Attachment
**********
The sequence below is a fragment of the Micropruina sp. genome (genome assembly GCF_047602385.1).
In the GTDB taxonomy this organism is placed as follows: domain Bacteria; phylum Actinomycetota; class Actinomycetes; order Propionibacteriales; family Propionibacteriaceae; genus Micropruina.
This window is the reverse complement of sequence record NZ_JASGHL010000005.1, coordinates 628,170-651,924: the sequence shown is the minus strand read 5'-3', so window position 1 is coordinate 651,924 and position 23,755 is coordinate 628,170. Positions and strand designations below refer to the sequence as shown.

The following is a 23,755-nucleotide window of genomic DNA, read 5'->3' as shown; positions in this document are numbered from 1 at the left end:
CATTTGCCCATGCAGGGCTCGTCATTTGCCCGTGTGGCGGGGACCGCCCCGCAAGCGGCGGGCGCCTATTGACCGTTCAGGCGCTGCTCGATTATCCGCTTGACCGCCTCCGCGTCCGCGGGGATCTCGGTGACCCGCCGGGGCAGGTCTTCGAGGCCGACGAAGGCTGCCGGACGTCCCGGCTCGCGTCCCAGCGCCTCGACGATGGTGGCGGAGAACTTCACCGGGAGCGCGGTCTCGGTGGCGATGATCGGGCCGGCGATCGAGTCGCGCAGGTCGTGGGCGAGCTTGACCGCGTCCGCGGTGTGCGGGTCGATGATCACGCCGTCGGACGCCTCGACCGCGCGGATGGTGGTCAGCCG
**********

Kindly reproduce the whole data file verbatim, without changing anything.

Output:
The sequence below is a fragment of the Micropruina sp. genome (genome assembly GCF_047602385.1).
In the GTDB taxonomy this organism is placed as follows: domain Bacteria; phylum Actinomycetota; class Actinomycetes; order Propionibacteriales; family Propionibacteriaceae; genus Micropruina.
This window is the reverse complement of sequence record NZ_JASGHL010000005.1, coordinates 628,170-651,924: the sequence shown is the minus strand read 5'-3', so window position 1 is coordinate 651,924 and position 23,755 is coordinate 628,170. Positions and strand designations below refer to the sequence as shown.

The following is a 23,755-nucleotide window of genomic DNA, read 5'->3' as shown; positions in this document are numbered from 1 at the left end:
CATTTGCCCATGCAGGGCTCGTCATTTGCCCGTGTGGCGGGGACCGCCCCGCAAGCGGCGGGCGCCTATTGACCGTTCAGGCGCTGCTCGATTATCCGCTTGACCGCCTCCGCGTCCGCGGGGATCTCGGTGACCCGCCGGGGCAGGTCTTCGAGGCCGACGAAGGCTGCCGGACGTCCCGGCTCGCGTCCCAGCGCCTCGACGATGGTGGCGGAGAACTTCACCGGGAGCGCGGTCTCGGTGGCGATGATCGGGCCGGCGATCGAGTCGCGCAGGTCGTGGGCGAGCTTGACCGCGTCCGCGGTGTGCGGGTCGATGATCACGCCGTCGGACGCCTCGACCGCGCGGATGGTGGTCAGCCG